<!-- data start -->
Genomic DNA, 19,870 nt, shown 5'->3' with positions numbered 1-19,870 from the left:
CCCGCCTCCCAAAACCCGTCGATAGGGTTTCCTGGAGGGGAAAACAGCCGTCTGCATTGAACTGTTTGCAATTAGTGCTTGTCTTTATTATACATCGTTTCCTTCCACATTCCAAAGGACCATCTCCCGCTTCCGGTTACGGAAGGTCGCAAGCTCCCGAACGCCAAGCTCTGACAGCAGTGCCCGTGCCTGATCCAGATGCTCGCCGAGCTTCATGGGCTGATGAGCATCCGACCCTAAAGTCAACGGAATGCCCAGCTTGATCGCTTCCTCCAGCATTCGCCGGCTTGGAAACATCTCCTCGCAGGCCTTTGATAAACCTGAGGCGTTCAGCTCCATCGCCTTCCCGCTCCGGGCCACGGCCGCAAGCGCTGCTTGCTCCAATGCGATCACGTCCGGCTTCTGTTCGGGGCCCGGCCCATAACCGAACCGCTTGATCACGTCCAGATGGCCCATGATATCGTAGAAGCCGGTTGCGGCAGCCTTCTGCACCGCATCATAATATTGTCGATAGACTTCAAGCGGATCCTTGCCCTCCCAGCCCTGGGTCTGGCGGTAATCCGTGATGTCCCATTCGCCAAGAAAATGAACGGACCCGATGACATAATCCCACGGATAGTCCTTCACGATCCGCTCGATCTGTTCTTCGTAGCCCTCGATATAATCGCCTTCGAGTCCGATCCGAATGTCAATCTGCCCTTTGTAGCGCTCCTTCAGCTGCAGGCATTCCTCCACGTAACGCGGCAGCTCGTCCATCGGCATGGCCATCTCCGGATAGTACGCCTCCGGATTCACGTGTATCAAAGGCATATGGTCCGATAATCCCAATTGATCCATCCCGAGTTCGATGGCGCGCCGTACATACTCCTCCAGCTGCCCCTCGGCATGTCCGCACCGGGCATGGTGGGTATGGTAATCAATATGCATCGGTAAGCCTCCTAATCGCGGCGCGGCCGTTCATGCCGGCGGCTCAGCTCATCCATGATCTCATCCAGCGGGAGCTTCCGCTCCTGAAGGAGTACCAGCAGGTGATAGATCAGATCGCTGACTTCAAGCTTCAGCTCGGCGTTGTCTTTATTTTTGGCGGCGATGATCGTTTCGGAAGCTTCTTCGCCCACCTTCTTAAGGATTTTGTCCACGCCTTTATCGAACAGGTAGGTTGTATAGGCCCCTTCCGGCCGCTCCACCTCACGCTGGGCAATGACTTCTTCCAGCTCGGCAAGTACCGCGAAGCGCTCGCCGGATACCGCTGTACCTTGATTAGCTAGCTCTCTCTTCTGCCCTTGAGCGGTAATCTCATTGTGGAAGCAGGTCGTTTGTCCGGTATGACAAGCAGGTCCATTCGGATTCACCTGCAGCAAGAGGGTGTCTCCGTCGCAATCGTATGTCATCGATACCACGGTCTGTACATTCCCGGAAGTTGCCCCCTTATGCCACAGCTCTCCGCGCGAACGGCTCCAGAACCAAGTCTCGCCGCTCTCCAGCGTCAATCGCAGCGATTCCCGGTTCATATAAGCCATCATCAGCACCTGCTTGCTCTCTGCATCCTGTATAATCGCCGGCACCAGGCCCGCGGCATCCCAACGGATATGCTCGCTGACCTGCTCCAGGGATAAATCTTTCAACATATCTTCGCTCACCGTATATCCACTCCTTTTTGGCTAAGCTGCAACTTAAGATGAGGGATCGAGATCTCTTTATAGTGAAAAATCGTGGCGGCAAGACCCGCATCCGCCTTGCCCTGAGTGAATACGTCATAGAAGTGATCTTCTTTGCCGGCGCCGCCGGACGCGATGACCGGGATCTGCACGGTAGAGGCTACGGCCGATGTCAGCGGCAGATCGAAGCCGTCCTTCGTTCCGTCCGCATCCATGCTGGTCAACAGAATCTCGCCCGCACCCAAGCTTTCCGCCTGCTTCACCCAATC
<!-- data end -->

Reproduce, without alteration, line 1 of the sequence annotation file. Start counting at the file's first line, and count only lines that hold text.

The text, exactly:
Genomic DNA, 19,870 nt, shown 5'->3' with positions numbered 1-19,870 from the left: